“Tax lightning” refers to a major increase in a homeowner’s assessed property value, immediately after the home is bought, to reflect the current market rate. Until a home changes hands, state law prevents the county assessor from increasing its taxable value by more than 3 percent each year.
Several district courts around New Mexico have ruled in favor of homeowners who sued the state over “tax lightning,” saying the current law is unfair because recent homebuyers pay significantly more taxes than neighbors who have owned their homes longer.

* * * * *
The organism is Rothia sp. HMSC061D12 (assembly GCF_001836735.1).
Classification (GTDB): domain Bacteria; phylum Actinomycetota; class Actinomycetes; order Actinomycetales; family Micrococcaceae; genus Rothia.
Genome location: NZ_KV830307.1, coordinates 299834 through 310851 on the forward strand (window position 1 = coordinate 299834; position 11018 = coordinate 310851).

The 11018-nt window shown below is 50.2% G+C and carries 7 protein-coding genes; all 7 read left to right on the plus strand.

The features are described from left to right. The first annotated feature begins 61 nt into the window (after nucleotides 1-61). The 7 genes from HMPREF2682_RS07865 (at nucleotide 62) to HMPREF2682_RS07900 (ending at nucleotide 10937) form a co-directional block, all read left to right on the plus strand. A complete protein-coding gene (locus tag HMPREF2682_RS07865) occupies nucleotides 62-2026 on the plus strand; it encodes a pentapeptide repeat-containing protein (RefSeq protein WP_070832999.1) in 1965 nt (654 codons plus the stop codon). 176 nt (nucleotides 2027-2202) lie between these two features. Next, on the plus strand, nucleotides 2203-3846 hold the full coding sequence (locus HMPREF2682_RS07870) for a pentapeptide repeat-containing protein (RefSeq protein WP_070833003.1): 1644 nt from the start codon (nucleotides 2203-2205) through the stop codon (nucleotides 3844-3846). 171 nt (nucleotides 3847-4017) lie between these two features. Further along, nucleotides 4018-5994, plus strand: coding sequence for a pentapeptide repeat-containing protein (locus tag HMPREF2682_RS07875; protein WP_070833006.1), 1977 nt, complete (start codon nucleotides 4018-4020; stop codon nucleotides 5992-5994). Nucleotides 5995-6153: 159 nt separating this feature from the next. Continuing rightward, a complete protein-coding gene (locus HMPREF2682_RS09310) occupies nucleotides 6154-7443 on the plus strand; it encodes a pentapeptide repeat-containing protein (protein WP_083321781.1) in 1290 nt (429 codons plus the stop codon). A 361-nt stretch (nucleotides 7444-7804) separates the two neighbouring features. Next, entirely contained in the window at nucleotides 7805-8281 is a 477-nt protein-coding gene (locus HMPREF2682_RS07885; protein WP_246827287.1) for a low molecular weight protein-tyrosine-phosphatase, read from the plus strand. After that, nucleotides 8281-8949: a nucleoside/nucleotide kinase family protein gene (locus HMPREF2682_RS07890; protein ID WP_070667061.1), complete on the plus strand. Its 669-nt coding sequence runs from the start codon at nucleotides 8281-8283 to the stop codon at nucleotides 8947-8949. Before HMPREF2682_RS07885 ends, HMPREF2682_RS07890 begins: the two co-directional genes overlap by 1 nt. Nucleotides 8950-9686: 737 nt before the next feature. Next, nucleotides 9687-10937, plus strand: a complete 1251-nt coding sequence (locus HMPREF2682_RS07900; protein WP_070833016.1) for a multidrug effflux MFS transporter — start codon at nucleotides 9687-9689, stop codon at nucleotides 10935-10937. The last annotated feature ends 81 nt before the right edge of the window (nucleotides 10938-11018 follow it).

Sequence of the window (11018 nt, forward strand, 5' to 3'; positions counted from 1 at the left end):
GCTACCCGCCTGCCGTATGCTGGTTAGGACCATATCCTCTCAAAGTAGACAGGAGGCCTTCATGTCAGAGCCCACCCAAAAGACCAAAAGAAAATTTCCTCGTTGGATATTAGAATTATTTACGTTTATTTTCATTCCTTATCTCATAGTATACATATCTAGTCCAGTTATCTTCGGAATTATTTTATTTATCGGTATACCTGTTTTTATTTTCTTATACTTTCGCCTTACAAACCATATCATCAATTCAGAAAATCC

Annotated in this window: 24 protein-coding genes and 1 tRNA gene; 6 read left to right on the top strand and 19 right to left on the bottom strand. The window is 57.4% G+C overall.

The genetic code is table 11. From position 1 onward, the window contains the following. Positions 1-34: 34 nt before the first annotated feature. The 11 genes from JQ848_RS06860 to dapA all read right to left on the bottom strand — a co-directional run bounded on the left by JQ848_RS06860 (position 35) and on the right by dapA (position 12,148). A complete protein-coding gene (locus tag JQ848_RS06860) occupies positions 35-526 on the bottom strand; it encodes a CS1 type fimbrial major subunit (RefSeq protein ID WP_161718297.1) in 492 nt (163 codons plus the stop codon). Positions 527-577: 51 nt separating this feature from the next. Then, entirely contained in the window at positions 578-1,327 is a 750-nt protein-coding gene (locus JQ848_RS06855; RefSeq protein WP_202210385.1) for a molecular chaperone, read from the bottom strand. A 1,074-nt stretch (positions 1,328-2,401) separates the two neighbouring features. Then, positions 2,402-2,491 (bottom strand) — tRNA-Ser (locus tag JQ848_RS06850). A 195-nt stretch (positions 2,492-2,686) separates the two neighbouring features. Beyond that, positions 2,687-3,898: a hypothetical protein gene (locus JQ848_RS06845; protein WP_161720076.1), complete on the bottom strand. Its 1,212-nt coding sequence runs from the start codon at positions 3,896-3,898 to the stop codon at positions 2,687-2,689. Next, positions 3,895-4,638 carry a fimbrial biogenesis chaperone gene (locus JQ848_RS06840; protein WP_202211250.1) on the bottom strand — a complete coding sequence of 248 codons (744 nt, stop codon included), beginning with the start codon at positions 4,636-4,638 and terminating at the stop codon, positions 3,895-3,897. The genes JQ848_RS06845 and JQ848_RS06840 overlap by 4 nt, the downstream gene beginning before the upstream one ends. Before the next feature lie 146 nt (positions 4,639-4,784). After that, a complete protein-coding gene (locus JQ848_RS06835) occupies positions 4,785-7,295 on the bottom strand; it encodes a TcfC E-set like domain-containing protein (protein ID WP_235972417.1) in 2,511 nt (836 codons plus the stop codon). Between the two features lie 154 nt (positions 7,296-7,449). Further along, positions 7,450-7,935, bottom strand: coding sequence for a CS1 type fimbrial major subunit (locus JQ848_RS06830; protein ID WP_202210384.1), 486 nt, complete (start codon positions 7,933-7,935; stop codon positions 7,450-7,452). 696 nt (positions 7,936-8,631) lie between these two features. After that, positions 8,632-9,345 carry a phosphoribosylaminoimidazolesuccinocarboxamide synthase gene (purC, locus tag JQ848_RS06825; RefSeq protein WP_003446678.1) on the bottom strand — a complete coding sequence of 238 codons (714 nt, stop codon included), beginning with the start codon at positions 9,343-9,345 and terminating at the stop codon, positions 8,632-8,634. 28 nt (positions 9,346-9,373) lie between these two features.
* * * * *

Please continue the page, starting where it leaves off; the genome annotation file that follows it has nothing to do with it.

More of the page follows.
House Speaker Ben Luján, D-Nambé, sponsored the 2000 law that created the 3 percent annual cap. The law was prompted by longtime homeowners in Santa Fe County who were seeing their property taxes soar during the real-estate boom here in the 1980s and ’90s.